Finland announces intention to join Nato
Finland has announced that it wants to join Nato “without delay”, paving the way for the alliance to expand during Russia’s war in Ukraine.
Boris Johnson pledged yesterday that British troops would defend Sweden and Finland in the event of a Russian invasion.
“Now that the moment of decision-making is near, we state our equal views, also for information to the parliamentary groups and parties,” President Niinisto of Finland and Sanna Marin, the prime minister, said in a joint statement. “Nato membership would strengthen Finland’s security.”
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“As a member of Nato, Finland would strengthen the entire defence alliance,” they said. “Finland must apply for Nato membership without delay. We hope that the national steps still needed to make this decision will be taken rapidly within the next few days.”
The Finnish parliament’s defence committee concluded today that Nato membership would be the “best option” for Finland’s security.
A large majority in Finland’s parliament backs membership and an opinion poll last week showed support in Finland for joining Nato was 76 per cent, with only 12 per cent against.
“It is 100 per cent certain that Finland will apply and quite likely that it will be a member by the end of the year,” Charly Salonius-Pasternak, a researcher at the Finnish Institute of International Affairs, told AFP before today’s announcement.
For Finland, the next step is for the president and ministerial committee on foreign and security policy — a body comprising the president, prime minister and up to six other cabinet ministers — to meet on Sunday.
The committee will make the formal decision for Finland to submit an application and the proposal will then be handed over to parliament.
After the alliance receives the official bid, lawmakers in all 30 Nato member states would need to ratify its application, a process that could take months.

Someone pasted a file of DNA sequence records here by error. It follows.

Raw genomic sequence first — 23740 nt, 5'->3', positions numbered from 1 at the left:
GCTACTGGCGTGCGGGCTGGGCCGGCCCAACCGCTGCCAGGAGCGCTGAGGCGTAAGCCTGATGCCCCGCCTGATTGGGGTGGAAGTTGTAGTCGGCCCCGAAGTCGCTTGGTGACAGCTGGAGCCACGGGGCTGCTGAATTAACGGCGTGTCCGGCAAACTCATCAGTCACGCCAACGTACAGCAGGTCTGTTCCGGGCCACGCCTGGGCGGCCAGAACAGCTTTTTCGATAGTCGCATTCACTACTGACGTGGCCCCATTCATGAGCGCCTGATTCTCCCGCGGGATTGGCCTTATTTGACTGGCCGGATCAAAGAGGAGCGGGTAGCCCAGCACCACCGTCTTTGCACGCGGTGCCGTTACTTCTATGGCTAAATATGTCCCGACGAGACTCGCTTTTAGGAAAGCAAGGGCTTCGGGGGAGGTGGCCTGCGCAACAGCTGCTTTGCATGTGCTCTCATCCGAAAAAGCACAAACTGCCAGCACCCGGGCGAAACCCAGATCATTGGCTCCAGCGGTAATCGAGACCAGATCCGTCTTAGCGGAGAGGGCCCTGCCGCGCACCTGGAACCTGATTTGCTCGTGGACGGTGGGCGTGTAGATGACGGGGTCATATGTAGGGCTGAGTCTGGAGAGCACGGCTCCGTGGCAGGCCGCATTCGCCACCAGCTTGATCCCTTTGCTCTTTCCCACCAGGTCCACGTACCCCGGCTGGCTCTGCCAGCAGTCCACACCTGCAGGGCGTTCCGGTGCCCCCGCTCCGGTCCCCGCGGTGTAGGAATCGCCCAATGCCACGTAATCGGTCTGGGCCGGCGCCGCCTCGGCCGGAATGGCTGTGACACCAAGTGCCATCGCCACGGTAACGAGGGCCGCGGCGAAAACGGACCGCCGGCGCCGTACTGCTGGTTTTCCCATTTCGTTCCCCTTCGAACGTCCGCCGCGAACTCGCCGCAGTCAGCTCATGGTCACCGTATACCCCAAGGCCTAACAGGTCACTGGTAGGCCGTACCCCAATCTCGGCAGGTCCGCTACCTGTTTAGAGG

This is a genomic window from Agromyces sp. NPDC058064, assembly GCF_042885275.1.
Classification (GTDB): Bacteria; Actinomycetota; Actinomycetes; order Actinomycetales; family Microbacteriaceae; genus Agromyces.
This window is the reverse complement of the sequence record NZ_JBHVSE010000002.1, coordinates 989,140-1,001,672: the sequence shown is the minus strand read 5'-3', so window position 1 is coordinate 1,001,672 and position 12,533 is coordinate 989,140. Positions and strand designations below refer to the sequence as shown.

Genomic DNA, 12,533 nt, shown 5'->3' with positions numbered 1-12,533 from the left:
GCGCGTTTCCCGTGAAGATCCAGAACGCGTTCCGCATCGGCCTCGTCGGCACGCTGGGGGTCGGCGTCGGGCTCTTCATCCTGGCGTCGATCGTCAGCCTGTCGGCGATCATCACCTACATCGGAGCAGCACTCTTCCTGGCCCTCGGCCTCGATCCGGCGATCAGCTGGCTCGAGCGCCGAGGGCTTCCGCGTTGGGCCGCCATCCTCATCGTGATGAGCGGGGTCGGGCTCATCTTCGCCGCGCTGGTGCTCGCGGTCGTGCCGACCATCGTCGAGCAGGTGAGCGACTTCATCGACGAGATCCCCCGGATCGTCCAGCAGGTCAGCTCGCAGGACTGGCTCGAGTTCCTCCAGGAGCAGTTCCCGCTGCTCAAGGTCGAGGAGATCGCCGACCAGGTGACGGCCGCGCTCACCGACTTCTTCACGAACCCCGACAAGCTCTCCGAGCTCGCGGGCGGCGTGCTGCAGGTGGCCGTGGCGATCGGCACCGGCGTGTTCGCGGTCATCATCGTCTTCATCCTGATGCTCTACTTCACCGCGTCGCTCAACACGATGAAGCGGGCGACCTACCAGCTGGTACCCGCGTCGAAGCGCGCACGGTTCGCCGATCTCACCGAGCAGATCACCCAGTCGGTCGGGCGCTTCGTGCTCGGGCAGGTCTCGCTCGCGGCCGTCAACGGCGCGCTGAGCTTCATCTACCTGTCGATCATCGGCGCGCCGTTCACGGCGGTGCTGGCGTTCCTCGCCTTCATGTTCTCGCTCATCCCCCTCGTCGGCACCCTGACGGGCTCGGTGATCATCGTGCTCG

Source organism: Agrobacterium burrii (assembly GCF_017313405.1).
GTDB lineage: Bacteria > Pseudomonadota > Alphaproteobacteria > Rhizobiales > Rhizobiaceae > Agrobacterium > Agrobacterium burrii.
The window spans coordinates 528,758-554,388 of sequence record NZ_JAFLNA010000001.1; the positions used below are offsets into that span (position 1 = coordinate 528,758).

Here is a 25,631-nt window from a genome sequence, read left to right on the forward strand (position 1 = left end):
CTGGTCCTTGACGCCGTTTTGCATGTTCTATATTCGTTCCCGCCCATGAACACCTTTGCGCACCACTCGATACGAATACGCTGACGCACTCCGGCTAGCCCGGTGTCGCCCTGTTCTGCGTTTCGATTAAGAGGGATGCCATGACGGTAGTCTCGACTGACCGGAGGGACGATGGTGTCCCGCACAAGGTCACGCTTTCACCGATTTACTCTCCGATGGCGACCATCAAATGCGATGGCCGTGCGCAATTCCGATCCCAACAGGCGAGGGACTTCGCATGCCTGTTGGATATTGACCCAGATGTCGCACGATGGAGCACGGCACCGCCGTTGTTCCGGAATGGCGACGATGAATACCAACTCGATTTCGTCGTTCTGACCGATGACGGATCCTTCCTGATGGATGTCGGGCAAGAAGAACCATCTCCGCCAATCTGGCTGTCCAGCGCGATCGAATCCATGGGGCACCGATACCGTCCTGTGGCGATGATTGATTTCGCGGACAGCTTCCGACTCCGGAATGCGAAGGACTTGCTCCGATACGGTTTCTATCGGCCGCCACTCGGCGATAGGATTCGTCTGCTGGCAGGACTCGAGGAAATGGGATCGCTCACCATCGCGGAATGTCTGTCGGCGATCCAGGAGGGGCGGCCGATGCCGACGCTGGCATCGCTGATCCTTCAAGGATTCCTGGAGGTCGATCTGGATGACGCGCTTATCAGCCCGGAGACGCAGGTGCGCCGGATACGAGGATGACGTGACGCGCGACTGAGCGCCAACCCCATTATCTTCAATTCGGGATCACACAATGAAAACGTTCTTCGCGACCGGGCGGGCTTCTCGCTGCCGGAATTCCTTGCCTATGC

Pekka Haavisto, the Finnish foreign minister, said yesterday that he believed Finland could be a full Nato member on October 1 “at the earliest”.
“The Nato secretary-general has said that this process will take between four and twelve months. My own impression is that it might be closer to four months than twelve months,” Haavisto said.
Russia said today that it would be forced to respond to Finland’s decision. Its foreign ministry said: “Finland joining Nato is a radical change in the country’s foreign policy. Russia will be forced to take retaliatory steps, both of a military-technical and other nature, in order to stop threats to its national security arising.”
Jens Stoltenberg, Nato’s secretary-general, said Finland would be “warmly welcomed” should it apply, adding that “the accession process would be smooth and swift”. “Finland is one of Nato’s closest partners, a mature democracy, a member of the European Union, and an important contributor to Euro-Atlantic security ... Finnish membership would demonstrate that Nato’s door is open, and that Finland decides its own future.”
Mette Frederiksen, the prime minister of Denmark, said her country would push for a quick Nato admission process for Finland.
“Denmark will of course warmly welcome Finland to Nato. [It] will strengthen Nato and our common security,” Frederiksen said on Twitter. “Denmark will do everything for a quick admission process after the formal application.”
Johnson became the first western leader to explicitly pledge military support to Sweden and Finland as he signed a mutual defence pact with the two countries on a visit to the region. He said that Britain would “very seriously” consider deploying nuclear weapons to protect the sovereignty of Sweden and Finland.
Sweden is also close to joining Nato after years of non-alignment. The debate there is more fraught but the invasion of Ukraine has given momentum to the pro-Nato wing of the country’s ruling Social Democrats.
Johnson said that the security agreements would “fortify Europe’s defences for generations to come” and denied that they were a “stopgap” until Finland and Sweden were covered by Nato’s Article 5, which stipulates that an attack on one country is an attack on all.
He accused President Putin of behaving like a “21st-century tyrant” with “neo-imperialist, revanchist ambitions” and he warned that Russia would continue to try to conquer its former territories if it was not pushed back from Ukraine.